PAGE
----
In addition, I had to flee alone with one piece of cloth because of coup army suddenly attacked their camp in the evening. I had to starve for months with no food and no place to live because the army burned our camp.
I solved this hunger with bamboo shoots and mushrooms from the forest. After this, we often moved around and did not have a specific camp.
Before the military d’etat coup, she worked as an intern at the Department of Agriculture of government. After the 8th day of the coup, she protested with the Department of Agriculture against the coup d’état. And then, she was disinherited by her family for participating in the revolution. After that, I joined the civil disobedience movement (CDM) and went to help the IDPs.
At the beginning of May, she joined the Karenni Regional Defense Force and attended military training. After completing the training, she worked as a female supporter for more than a year. During this period, she participated in the frontline battle twice.
“I slept in the forest for two nights. I fell down from the mountain, broke my hand, and minor injured my head. I have many memories. And all were suspense,” she said with a smile.
That it is difficult to carry the hefty sack on a forest trek. The individual below lifted it up after the individual above pulled it up. In this situation, she fell down with a hefty sack, broke her hand, and suffered minor head hurt.
That is more difficult to find donors than to fight on the frontlines, Ms. War Lay expressed opinion.
Because most of the local defense force totally depended on donors. They can’t fight without weapons and food supported by donors.
“We don’t have enough weapons and ammunition, and we can’t fight much. At that time, donors think we don’t work, then they don’t donate to us. It is like that phrase: crying baby always gets the milk. Those who can show their work get more support. We can’t reveal anything due to the situation,” she continued.
We were easy to collect food for our comrades, and we also donated to the IDP camps because we had many donors during the 1st year of the coup d’état. Now, the military is bombing with planes and firefights, and many donors are reduced.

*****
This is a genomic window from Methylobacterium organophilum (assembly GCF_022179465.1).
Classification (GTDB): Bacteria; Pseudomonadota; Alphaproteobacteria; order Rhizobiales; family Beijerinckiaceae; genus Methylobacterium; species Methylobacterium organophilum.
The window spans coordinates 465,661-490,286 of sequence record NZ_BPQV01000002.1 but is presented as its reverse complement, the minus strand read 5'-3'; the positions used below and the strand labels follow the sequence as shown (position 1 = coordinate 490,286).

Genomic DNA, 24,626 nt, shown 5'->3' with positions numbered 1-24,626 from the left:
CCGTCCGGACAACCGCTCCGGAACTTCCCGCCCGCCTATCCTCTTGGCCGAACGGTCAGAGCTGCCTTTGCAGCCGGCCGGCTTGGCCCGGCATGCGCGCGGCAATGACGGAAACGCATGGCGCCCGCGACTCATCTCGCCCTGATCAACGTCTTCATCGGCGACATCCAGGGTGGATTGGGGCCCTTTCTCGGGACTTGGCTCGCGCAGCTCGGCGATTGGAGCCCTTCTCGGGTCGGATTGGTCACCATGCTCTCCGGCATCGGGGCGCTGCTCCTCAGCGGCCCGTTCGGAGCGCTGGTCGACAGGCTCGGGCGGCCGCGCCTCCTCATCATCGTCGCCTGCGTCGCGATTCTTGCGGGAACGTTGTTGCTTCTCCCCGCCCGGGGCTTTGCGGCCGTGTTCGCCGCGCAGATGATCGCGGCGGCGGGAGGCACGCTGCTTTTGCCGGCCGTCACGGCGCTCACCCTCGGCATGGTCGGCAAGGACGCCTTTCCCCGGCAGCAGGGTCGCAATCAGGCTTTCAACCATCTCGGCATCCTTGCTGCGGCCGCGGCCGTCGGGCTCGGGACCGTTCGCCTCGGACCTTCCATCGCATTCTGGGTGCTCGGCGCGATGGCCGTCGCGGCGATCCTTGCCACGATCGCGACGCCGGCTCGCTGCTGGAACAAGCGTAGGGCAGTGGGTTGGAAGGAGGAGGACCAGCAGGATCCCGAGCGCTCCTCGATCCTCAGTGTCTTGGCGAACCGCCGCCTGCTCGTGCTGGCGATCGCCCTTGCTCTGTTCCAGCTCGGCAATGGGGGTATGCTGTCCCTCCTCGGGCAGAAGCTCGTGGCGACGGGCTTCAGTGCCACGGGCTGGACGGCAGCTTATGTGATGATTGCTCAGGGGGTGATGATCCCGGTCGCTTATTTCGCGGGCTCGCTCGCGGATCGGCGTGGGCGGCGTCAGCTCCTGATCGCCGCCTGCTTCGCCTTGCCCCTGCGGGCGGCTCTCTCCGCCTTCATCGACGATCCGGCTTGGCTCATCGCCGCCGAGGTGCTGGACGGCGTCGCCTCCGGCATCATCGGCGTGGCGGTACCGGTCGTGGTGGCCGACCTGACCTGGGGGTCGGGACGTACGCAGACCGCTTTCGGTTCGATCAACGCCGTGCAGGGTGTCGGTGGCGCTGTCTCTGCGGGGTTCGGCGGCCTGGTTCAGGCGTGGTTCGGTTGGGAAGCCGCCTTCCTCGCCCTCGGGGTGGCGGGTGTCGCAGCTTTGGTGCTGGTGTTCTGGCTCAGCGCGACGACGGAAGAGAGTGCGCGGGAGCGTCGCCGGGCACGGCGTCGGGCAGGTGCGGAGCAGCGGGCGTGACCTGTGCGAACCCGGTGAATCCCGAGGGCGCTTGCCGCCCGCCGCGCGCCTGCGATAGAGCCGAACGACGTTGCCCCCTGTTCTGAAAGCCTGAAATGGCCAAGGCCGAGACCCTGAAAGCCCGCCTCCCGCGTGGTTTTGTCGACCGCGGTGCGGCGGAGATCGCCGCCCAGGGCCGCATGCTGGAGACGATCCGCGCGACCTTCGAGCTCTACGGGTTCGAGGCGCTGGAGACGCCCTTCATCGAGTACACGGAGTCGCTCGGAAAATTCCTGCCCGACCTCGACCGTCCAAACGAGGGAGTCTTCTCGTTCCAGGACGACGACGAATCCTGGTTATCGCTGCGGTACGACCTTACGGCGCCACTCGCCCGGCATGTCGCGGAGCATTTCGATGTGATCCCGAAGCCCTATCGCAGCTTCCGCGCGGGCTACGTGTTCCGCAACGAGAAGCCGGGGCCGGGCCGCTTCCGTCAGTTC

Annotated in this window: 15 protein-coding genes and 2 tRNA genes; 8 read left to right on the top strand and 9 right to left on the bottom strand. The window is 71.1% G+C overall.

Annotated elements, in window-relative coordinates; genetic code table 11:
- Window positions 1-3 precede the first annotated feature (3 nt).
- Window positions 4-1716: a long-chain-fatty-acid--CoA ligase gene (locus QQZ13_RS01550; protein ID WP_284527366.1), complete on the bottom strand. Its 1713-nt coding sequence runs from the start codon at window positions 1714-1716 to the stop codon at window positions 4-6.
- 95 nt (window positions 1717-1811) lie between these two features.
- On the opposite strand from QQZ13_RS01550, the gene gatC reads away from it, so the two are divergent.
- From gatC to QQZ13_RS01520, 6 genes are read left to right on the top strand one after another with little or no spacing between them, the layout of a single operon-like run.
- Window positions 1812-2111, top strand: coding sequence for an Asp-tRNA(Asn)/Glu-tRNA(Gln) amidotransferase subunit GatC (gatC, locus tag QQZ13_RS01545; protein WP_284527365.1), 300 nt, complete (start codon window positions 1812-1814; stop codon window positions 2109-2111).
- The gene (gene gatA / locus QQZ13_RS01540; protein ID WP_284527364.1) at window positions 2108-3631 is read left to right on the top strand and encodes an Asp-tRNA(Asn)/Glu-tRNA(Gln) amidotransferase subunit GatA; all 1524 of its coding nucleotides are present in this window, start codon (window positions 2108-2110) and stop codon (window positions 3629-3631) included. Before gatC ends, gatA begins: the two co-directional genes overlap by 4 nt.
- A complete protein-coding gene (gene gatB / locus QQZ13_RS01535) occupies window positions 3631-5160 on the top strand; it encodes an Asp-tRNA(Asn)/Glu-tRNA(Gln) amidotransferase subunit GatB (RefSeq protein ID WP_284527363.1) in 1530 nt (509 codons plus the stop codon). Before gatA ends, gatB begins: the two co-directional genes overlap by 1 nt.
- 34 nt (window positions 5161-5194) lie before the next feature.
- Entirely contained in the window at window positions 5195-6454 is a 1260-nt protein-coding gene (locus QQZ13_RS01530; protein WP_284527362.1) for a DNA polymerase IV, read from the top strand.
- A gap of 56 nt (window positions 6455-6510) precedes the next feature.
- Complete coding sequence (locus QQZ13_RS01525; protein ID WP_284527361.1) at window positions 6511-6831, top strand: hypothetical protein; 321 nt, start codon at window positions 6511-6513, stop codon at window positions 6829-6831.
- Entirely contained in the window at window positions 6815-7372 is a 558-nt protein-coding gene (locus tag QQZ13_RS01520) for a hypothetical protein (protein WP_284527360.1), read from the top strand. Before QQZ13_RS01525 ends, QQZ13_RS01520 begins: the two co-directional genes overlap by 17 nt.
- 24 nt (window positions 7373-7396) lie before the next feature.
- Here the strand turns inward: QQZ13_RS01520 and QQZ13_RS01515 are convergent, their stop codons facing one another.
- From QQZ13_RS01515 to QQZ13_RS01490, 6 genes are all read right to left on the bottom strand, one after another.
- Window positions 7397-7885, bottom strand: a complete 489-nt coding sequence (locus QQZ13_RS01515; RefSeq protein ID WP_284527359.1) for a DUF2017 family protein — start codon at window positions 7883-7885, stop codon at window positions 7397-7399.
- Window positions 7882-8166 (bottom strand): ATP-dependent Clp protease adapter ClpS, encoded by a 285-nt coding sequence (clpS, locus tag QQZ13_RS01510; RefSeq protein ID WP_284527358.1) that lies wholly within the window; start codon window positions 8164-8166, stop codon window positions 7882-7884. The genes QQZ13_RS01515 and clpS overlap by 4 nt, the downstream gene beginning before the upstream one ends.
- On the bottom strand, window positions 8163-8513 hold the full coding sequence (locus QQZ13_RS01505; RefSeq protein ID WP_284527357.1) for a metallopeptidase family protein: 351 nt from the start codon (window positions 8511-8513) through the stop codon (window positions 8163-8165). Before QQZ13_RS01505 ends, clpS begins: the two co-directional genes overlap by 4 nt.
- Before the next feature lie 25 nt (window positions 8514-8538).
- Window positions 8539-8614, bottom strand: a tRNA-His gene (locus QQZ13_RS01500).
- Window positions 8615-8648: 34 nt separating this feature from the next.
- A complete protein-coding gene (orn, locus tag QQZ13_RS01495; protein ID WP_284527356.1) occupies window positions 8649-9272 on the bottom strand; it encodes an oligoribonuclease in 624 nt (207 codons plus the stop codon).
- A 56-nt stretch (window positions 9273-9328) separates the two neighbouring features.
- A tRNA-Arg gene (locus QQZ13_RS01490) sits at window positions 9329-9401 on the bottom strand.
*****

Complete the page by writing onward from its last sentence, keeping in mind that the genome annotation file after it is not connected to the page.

“Donors were no longer able to donate as before. Because they are concerned about the economic downturn, the rise in commodity prices, and many villages being burned by the army. At the beginning of the coup, we got about 50 lakhs a month. Now we didn’t get even two hundred thousand in the whole month,” she explained the situation.
Ms. Gracy is a female supporter of the local defense force Min Tut in Chin State, who is facing similar difficulties.
The roads in our area are terrible in the rain.
“I had to be stuck for about 5 days with no food and no place to live because of the landslide. I had non-stop walking for 4 days because of muddy. I was left hanging on the tree after the landslide.”
23 years old Ms. Gracy joined the armed revolution around June while participating in protests after the military coup. After attending military training for 3 months, she joined as a supporter for the frontline at the camp where she was assigned.
“We can evasive to the army column. Natural hazards are unpredictable. Our comrades in the front are starving because we are late. Later, if we are late, they solve it themselves,” she said with a laugh.
Ms. Gracy also experienced menstrual bleeding and period pain which significantly hampered her work.
Ms. Gracy said, “It will last 5 days to a week when I have period. I felt unbearable pain. I don’t want to work those days. I embarrassed the men who went together. It interfered with my work because I felt insecure.”
The female soldiers who are supporting the frontlines are fighting for their lives. But they are overcoming difficulties by considering this a revolution.
Each other or each group is different in its supporting form. But most of the supporters are women. Some receive donation. Some others sell the item and donate back.
There are different supporting ways, and each one has its own risks.
“The support is the lifeline of the success of the revolution. We may face any danger because we participate in the revolution,” Ms. Ei Poe expressed her point.